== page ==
Present-day Class Distinctions (a real example)
Xxxzx at SPAMmarxists.org
Thu Sep 30 20:26:51 MDT 1999
In the day of our father Marx, how many capitalists owned their
factories? Let's say most of them did. How about today?
For instance, a CEO of Construction Company X. What does he own? How
about the shareholders, how about the Officers?
Is it more complicated today? But, of course, I see. "It is still
basically the same thing."
Let's have a look at how this ambigious statement squirms its way
into the facts and distorts the real, living, breathing class
distinctions of the present-day.
Construction Company X has 10,000 employees:
("x" for generic and because I do not want to name it)
10 Board of Directors
5 CEO and officers
50 area managers
200 local managers
2000 "worker bees" (i.e. staff of hr, sales, operations, etc.)
3000 skilled labourers
2000 unskilled labourers
1000 lumpens (i.e. temps, running dogs, etc)
>There are three classes only in capitalist society
By this label of petty-bourgeois, I take it that you mean
independent producers; meaning then that in any company, there are
only two classes, "the capitalists" and "the workers".
How do you make the distinction? The seperation I have made in the
above example for you is between those who are likely to own shares
in the company; i.e. own a part of the productive forces, and those
who are likely to own nothing. With the case of the "worker bees" and
the superintendents these are not definite border lines; as some
among both groups would and would not own shares.
By your definition, the seperation I've made is correct: "the
capitalists own means of production (directly or indirectly)". The
labourers, you say, only own their own labour power.
I have no disagreements with this, of course, the seperation above is
just fine in an abstract sense. But to use this as the rule, as the
standard of judgement for reality, and you BLINDLY roll over ALL the
distinctions, all the varying forms of exploitation and oppression,
all the DIFFERENT RELATIONS to the means of production; relations
that on the one hand, are determined by the access (i.e. quantity) of
ownership of the means of production, and on the other by the
function and role you serve in the productive forces (for example,
how many people are working for you, what section of manufacturing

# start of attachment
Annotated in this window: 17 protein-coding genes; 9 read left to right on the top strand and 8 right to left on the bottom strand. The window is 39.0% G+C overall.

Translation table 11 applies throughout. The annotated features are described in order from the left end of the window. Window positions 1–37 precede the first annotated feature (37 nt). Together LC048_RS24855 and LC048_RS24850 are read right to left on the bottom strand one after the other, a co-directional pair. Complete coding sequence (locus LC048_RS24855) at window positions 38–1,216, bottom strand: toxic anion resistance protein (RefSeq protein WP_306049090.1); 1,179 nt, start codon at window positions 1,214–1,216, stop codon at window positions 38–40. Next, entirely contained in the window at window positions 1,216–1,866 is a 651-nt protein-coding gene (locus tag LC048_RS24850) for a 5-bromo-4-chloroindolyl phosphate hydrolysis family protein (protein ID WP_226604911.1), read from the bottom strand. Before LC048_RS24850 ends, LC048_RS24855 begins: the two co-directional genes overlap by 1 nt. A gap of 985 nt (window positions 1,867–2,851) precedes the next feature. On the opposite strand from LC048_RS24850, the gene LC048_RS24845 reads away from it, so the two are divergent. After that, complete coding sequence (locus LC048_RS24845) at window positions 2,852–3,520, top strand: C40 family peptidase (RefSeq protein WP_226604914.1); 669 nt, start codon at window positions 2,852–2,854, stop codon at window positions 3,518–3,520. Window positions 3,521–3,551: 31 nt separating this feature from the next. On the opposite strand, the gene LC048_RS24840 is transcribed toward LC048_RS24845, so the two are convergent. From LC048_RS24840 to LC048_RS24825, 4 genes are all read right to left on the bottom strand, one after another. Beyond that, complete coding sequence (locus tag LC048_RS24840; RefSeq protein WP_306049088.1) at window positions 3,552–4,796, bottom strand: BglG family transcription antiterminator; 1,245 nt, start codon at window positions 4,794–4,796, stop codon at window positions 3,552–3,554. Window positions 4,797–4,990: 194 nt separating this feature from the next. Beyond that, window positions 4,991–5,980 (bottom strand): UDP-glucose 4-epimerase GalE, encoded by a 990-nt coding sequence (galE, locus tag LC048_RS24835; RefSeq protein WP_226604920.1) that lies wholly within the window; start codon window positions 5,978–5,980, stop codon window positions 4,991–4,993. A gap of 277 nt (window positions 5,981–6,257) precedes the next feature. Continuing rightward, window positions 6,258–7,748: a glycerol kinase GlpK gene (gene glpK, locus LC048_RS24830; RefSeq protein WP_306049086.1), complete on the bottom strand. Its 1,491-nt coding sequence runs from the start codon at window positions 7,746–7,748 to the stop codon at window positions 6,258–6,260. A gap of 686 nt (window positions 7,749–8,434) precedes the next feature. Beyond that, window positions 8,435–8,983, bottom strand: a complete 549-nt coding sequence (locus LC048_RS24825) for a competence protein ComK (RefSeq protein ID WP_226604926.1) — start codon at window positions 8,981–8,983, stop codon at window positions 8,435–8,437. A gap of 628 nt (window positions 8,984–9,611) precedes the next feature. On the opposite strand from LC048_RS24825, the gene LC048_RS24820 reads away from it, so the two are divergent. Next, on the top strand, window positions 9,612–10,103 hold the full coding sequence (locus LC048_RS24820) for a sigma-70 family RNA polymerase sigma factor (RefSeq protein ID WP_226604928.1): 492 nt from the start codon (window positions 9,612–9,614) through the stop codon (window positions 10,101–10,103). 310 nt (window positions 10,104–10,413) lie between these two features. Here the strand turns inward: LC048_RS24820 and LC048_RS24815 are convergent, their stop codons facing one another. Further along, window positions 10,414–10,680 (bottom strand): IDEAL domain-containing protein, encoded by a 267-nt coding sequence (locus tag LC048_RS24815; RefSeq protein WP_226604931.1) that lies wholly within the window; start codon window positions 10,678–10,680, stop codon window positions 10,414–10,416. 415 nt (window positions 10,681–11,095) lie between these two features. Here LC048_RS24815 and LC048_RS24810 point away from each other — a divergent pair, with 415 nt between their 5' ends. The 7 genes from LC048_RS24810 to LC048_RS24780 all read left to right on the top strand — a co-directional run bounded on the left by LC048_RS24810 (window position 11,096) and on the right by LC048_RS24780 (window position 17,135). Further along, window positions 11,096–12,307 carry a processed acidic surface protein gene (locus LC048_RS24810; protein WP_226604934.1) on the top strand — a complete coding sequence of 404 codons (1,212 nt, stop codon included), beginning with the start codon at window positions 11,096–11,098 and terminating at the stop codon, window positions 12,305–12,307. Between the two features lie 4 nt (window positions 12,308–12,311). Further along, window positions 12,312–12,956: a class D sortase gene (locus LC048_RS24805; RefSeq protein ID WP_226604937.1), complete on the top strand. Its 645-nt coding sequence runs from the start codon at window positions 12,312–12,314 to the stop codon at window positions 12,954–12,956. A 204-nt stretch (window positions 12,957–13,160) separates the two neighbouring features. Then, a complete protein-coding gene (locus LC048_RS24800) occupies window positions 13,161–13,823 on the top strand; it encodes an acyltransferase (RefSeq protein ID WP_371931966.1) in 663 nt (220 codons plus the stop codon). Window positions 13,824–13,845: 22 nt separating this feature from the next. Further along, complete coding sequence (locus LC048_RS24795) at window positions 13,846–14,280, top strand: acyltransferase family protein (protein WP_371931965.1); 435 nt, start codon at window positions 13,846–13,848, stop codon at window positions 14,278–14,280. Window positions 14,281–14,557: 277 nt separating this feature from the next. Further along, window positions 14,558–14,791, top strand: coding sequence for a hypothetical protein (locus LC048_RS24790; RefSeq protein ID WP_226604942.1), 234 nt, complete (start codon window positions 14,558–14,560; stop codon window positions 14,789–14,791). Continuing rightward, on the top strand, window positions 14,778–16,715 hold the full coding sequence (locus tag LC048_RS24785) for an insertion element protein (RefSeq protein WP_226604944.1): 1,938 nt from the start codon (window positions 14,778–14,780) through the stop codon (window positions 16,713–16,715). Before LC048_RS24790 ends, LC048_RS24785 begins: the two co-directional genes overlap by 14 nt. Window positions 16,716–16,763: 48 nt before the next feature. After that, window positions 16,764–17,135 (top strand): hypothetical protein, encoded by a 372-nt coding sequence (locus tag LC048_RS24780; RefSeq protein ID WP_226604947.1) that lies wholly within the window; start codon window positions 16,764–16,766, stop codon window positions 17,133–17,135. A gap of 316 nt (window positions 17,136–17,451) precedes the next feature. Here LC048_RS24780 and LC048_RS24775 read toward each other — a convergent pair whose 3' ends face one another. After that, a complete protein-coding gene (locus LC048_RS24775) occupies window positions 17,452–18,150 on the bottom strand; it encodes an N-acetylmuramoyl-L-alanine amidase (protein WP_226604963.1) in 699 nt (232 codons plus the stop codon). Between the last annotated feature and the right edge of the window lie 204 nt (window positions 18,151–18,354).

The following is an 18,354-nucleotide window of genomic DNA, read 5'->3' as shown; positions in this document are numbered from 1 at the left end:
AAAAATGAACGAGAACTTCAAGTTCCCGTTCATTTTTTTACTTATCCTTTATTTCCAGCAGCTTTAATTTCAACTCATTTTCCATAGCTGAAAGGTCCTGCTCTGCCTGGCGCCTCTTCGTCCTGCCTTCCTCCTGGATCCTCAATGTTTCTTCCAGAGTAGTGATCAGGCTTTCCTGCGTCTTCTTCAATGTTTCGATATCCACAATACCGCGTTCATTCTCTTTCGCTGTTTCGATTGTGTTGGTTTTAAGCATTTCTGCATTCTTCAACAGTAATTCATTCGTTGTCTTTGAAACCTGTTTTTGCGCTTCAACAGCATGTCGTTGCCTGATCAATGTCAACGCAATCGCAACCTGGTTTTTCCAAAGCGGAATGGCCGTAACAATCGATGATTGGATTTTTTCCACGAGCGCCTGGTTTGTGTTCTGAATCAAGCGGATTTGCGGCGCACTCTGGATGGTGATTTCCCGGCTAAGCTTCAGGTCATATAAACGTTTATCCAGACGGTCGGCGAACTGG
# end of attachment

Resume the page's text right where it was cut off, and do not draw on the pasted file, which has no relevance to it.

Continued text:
you control, etc, etc)
In the case of Company X, 60% of all employees are made up of people
who have no one below them; but this too is incorrect for anyone who
has been on the factory floor in any recent decade: the labourers
always order around and exploit the temp labourers (lumpens). Which
means that 10% of the entire work force of Company X have no one
working under them.
Opposite to them, also among the proletariat, are the skilled
labourers, who may or may not have unskilled labourers but certainly
have running dogs under them. Moreover, however, they are in command
of the most sophisticated machinary, they know how to operate it and
run it; their productive value is three to six times that of the
How is it that among such basic differences, tremendous differences
for you who are on the factory floor, for you who are living it; how
is it that these differences still put them into the same class? If
so, what good at all is such a broad class distinction that muffles
every cry of diversity and expansion, that stamps out every new form
of oppression and exploitation, but instead PRETENDS that all these
workers share one in the same lot, that they all *should* be in
solidarity, they just haven't been properly taught, etc.
Explain this to me, not with your old phrases and dogmas, but the
concrete facts of the historical advancement or decline of such an
appartus, the shrinking or expanding of such a structure. Show me the
increasingly defined and devserified roles each individual particular
fills, or the general blunting and rolling over of such differences
"In those days, after the defeat of the Paris Commune, history made
slow organisational and educational work the task of the day."
Vladimir Lenin, Tasks of the Proletariat in Our Revolution
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